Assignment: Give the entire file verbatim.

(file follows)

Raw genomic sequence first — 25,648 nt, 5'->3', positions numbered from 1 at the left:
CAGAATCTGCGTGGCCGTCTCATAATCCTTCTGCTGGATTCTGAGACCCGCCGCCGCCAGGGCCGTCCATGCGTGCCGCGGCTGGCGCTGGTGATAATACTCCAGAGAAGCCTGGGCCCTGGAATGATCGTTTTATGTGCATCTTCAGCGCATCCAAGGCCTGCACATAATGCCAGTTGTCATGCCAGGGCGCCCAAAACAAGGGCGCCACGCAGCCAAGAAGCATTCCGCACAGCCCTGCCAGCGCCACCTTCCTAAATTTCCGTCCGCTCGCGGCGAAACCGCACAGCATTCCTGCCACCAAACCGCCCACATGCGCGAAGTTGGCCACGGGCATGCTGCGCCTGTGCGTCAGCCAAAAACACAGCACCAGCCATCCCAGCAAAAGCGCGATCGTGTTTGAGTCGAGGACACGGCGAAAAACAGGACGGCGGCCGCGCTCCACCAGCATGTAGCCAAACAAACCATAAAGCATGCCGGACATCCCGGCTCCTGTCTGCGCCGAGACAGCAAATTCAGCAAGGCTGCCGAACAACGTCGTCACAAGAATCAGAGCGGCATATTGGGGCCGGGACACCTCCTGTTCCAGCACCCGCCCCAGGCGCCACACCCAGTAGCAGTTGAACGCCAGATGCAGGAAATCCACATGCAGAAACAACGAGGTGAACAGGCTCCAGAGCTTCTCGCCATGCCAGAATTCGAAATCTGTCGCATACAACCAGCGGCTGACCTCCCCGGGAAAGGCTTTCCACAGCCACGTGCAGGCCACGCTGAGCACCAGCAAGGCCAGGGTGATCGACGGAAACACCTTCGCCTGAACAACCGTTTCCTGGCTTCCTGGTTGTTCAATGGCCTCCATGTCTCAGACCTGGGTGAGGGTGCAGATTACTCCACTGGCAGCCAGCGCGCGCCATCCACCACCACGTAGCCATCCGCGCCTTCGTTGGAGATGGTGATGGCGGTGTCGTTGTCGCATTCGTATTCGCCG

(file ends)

Raw genomic sequence first — 25,648 nt, 5'->3', positions numbered from 1 at the left:
CAGAATCTGCGTGGCCGTCTCATAATCCTTCTGCTGGATTCTGAGACCCGCCGCCGCCAGGGCCGTCCATGCGTGCCGCGGCTGGCGCTGGTGATAATACTCCAGAGAAGCCTGGGCCCTGGAATGATCGTTTTATGTGCATCTTCAGCGCATCCAAGGCCTGCACATAATGCCAGTTGTCATGCCAGGGCGCCCAAAACAAGGGCGCCACGCAGCCAAGAAGCATTCCGCACAGCCCTGCCAGCGCCACCTTCCTAAATTTCCGTCCGCTCGCGGCGAAACCGCACAGCATTCCTGCCACCAAACCGCCCACATGCGCGAAGTTGGCCACGGGCATGCTGCGCCTGTGCGTCAGCCAAAAACACAGCACCAGCCATCCCAGCAAAAGCGCGATCGTGTTTGAGTCGAGGACACGGCGAAAAACAGGACGGCGGCCGCGCTCCACCAGCATGTAGCCAAACAAACCATAAAGCATGCCGGACATCCCGGCTCCTGTCTGCGCCGAGACAGCAAATTCAGCAAGGCTGCCGAACAACGTCGTCACAAGAATCAGAGCGGCATATTGGGGCCGGGACACCTCCTGTTCCAGCACCCGCCCCAGGCGCCACACCCAGTAGCAGTTGAACGCCAGATGCAGGAAATCCACATGCAGAAACAACGAGGTGAACAGGCTCCAGAGCTTCTCGCCATGCCAGAATTCGAAATCTGTCGCATACAACCAGCGGCTGACCTCCCCGGGAAAGGCTTTCCACAGCCACGTGCAGGCCACGCTGAGCACCAGCAAGGCCAGGGTGATCGACGGAAACACCTTCGCCTGAACAACCGTTTCCTGGCTTCCTGGTTGTTCAATGGCCTCCATGTCTCAGACCTGGGTGAGGGTGCAGATTACTCCACTGGCAGCCAGCGCGCGCCATCCACCACCACGTAGCCATCCGCGCCTTCGTTGGAGATGGTGATGGCGGTGTCGTTGTCGCATTCGTATTCGCCG